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4.5 Million Acres of Arizona's Public Lands Proposed for Fast Tracked Solar Development

BLM over-reaches on their Preferred Alternative, sets up potential conflict with future wilderness protections

In recent weeks, the Bureau of Land Management and Department of Energy released a much-awaited Draft Programmatic Environmental Impact Statement (PEIS) for solar energy generation on public lands across the Southwest. In Arizona, the initiative identifies more than 4.45 million acres of BLM lands in their preferred "Solar Development Alternative" (SDA), representing more than a third of the land under their jurisdiction. While various criteria were used by the agencies to exclude sensitive areas from the SDA, potential conflict does occur with AWC's database of citizen-proposed wilderness areas (go to map). In all about 11.5% of proposed wilderness areas – or about 500,000 acres – also include the SDA. The overlapping areas, while considered suitably flat for solar development, exemplify wilderness characteristics such as opportunities for solitude and non-mechanized recreation, naturalness, and lack of substantial developments. Many of these lands also bear significant cultural and archaeological resources that make them unique as potential wilderness areas.

Nonetheless, AWC applauds the BLM for addressing renewable energy development on our public lands. Solar development in Arizona generally makes sense and is considered a positive economic and green energy move. However, the issue at hand is not whether some public land may be appropriate for solar projects, but rather concern lies with the contradiction of goals and results offered by the BLM in their PEIS. The PEIS specifically outlines a mandate of..."Standardizing and streamlining the authorization process for utility-scale solar energy development on BLM-administered lands" and "Facilitating near-term utility-scale solar energy development on public lands." That's fine, but in the interest of streamlining and guiding how and where solar development should go, why does the BLM identify 4.5 million acres of land? This is in light of the fact that the agency's 20 year forecast predicts no more than 20,000 acres of solar development. Essentially, less than one half of one percent of the Solar Development Alternative may ever see a solar panel. That doesn't make sense.

There is hope. The BLM also identified a much smaller alternative in the PEIS for solar development. Called the Solar Energy Zones Alternative, it outlines about 15,000 acres across BLM lands ready for fast-track development. While we don't understand why such a large discrepancy between the two alternatives, the Solar Energy Zones – when combined with solar development on thousands of acres of degraded lands – is a better guide for solar companies and provides less (zero) conflict with areas that retain wilderness characteristics.

Case Study of a Wilderness Threatened: Red Rock Canyon

The Red Rock Canyon proposed wilderness area is 23,298 acres in size and located just north of Gila Bend or just southeast of Woolsey Peak. The unit's soaring cliffs rise 1,200 feet above the Gila River and contains unique geologic sedimentary strata as well as significant archeological resources.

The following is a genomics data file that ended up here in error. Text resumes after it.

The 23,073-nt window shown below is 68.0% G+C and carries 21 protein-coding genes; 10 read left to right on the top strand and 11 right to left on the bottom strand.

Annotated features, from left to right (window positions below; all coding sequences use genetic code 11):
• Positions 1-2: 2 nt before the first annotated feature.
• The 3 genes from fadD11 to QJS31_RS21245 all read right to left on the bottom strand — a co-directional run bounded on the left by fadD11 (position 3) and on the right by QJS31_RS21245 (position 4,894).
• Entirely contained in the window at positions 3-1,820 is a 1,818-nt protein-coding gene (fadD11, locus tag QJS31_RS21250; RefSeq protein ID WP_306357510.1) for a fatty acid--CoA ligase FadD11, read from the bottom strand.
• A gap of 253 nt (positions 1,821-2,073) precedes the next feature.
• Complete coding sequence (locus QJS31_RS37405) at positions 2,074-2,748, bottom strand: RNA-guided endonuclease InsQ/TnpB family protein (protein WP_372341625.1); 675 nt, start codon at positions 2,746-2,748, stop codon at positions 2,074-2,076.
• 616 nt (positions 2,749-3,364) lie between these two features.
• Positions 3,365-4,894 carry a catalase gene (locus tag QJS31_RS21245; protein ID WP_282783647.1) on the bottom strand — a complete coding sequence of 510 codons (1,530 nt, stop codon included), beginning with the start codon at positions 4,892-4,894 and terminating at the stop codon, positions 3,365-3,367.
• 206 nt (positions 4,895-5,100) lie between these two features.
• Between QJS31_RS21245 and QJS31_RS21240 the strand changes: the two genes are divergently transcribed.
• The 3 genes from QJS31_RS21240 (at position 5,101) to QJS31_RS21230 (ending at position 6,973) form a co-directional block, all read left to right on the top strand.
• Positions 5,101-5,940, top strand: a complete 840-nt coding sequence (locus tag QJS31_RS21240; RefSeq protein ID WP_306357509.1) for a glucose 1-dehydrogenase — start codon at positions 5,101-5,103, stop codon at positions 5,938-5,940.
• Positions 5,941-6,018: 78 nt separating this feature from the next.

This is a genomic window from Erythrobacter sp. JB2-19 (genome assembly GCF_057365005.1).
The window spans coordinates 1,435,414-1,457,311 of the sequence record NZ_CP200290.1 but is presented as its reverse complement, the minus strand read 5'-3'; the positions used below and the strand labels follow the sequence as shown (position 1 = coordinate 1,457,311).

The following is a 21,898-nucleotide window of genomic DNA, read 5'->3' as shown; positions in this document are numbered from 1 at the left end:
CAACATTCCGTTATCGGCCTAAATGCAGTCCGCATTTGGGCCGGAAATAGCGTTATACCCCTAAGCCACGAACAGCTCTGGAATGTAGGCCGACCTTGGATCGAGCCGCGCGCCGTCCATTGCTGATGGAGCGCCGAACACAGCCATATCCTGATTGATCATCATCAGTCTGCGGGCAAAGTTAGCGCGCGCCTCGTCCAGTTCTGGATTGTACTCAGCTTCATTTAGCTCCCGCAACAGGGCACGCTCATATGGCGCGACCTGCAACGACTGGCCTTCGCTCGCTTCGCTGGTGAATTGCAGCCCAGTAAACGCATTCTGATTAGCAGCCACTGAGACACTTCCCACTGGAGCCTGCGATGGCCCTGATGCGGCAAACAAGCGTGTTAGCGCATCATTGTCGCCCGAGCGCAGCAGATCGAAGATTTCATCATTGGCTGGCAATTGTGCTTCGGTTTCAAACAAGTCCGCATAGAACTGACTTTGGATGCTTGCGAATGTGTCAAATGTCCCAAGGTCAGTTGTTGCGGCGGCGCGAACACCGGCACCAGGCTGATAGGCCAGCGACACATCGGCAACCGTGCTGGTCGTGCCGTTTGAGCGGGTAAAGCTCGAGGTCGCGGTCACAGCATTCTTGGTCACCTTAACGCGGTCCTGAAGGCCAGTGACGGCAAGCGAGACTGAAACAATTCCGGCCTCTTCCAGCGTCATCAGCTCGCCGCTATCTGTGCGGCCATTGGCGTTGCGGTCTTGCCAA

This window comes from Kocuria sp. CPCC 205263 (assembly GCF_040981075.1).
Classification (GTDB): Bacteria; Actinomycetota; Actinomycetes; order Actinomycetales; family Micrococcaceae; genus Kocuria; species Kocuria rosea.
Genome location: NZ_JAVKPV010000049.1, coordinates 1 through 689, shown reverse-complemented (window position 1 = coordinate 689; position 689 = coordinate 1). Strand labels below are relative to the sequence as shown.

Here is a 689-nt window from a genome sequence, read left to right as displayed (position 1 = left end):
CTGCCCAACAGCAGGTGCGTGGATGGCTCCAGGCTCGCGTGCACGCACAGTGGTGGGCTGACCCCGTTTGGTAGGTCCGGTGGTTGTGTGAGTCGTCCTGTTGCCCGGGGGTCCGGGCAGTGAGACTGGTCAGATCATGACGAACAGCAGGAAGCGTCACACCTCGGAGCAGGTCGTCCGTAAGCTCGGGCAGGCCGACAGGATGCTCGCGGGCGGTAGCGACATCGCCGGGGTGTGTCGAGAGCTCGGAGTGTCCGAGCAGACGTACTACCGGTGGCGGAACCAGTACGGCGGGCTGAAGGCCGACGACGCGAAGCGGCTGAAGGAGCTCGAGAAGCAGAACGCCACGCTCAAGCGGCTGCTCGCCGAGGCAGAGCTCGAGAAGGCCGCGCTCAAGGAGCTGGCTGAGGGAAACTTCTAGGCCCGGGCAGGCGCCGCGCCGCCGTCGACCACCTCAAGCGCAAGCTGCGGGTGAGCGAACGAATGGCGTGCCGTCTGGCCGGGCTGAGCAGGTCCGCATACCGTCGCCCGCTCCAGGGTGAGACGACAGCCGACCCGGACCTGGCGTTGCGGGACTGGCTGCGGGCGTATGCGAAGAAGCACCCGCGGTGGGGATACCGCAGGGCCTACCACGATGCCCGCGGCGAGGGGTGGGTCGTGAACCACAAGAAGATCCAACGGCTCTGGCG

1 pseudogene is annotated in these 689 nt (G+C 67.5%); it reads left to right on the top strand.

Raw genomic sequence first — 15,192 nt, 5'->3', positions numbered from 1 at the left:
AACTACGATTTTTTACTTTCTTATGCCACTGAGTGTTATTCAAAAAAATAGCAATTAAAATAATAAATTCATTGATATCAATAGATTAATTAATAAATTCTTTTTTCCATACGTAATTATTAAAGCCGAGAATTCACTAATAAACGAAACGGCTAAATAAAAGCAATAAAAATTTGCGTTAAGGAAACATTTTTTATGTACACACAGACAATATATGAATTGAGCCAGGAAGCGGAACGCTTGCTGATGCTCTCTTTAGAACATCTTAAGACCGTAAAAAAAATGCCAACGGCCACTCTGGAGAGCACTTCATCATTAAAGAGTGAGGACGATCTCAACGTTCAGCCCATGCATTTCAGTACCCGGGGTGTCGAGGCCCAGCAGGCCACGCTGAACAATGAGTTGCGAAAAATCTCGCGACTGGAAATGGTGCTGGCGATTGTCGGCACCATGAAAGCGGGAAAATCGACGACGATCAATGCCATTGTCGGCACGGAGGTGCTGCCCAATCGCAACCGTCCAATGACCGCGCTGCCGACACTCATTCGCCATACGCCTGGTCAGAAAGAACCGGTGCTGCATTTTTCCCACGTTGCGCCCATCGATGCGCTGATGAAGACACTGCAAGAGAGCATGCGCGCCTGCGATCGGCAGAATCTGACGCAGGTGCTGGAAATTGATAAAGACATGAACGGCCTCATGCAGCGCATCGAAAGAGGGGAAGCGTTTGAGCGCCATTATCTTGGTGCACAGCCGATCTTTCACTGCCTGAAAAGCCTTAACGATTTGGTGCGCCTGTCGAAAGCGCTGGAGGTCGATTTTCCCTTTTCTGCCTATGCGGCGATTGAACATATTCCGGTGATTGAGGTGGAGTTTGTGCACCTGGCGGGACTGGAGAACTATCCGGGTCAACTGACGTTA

Protecting the Red Rock Canyon area is paramount to maintaining wildlife populations and linkages between Woolsey Peak, Signal Mountain, and Eagletail Mountains Wilderness Areas. The proposed units includes iconic Sonoran Desert wildlife such as desert bighorn sheep and the Sonoran desert tortoise, as well as hidden, ancient rock shelters, petroglyphs, and artifacts that remain to be inventoried and studied., Composed primarily of volcanic basalt, Red Rock Canyon is distinguished by an unusual outcropping of arkosic sandstone in an otherwise extensive Quaternary era volcanic landscape. The unit receives minimal visitation, partly because of the difficulty in crossing the Gila River to access the area. Opportunities for incredible solitude and backcountry recreation exist throughout the area.

Unfortunately, the BLM's Solar Development Alternative overlaps 10,412 acres, or roughly 45% of this spectacular area, threatening the fragile and outstanding values mentioned above. Can such a remote and beautiful place really be fast tracked for solar development? Certainly, there are many suitable lands that would qualify for this type of heavy impact development, serving both the needs of alternative energy while preserving one of our greatest resources, wilderness, an economic resource that cannot be reclaimed once destroyed.
ACTION ALERT: We need the public to help us create wilderness dialog around solar planning in Arizona. Please plan to attend one of the following meetings:

Tuesday, March 1, 2011, 7:00pm (open house starting at 6:00pm)
Sheraton Crescent Hotel
2620 W. Dunlap Avenue, Phoenix AZ
(602) 943-8200
Wednesday, March 2, 2011, 7:00pm (open house starting at 6:00pm)
Tucson Marriott University Park
880 East Second Street, Tucson AZ
(520) 792-4100
For map and information, visit

If you're interested in attending the Phoenix or Tucson meeting, please contact Ian Dowdy: for additional information and ways you can help make a difference in the BLM's next steps.

-Arizona Wilderness Coalition mission statement